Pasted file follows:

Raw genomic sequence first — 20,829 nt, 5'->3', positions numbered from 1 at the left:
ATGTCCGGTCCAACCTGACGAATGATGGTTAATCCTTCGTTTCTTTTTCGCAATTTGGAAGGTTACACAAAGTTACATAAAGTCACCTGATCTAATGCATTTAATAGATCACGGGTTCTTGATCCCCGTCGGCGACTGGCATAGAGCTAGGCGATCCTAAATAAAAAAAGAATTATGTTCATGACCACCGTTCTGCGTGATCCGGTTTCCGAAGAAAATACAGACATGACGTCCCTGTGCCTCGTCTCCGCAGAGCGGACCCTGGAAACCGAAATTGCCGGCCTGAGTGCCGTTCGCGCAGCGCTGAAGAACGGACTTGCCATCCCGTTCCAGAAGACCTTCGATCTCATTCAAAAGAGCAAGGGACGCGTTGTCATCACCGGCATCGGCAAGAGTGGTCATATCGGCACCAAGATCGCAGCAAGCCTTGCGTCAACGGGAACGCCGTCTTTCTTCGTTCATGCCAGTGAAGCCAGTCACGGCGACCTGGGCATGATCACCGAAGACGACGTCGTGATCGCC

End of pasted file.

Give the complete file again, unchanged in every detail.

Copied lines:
Raw genomic sequence first — 20,829 nt, 5'->3', positions numbered from 1 at the left:
ATGTCCGGTCCAACCTGACGAATGATGGTTAATCCTTCGTTTCTTTTTCGCAATTTGGAAGGTTACACAAAGTTACATAAAGTCACCTGATCTAATGCATTTAATAGATCACGGGTTCTTGATCCCCGTCGGCGACTGGCATAGAGCTAGGCGATCCTAAATAAAAAAAGAATTATGTTCATGACCACCGTTCTGCGTGATCCGGTTTCCGAAGAAAATACAGACATGACGTCCCTGTGCCTCGTCTCCGCAGAGCGGACCCTGGAAACCGAAATTGCCGGCCTGAGTGCCGTTCGCGCAGCGCTGAAGAACGGACTTGCCATCCCGTTCCAGAAGACCTTCGATCTCATTCAAAAGAGCAAGGGACGCGTTGTCATCACCGGCATCGGCAAGAGTGGTCATATCGGCACCAAGATCGCAGCAAGCCTTGCGTCAACGGGAACGCCGTCTTTCTTCGTTCATGCCAGTGAAGCCAGTCACGGCGACCTGGGCATGATCACCGAAGACGACGTCGTGATCGCC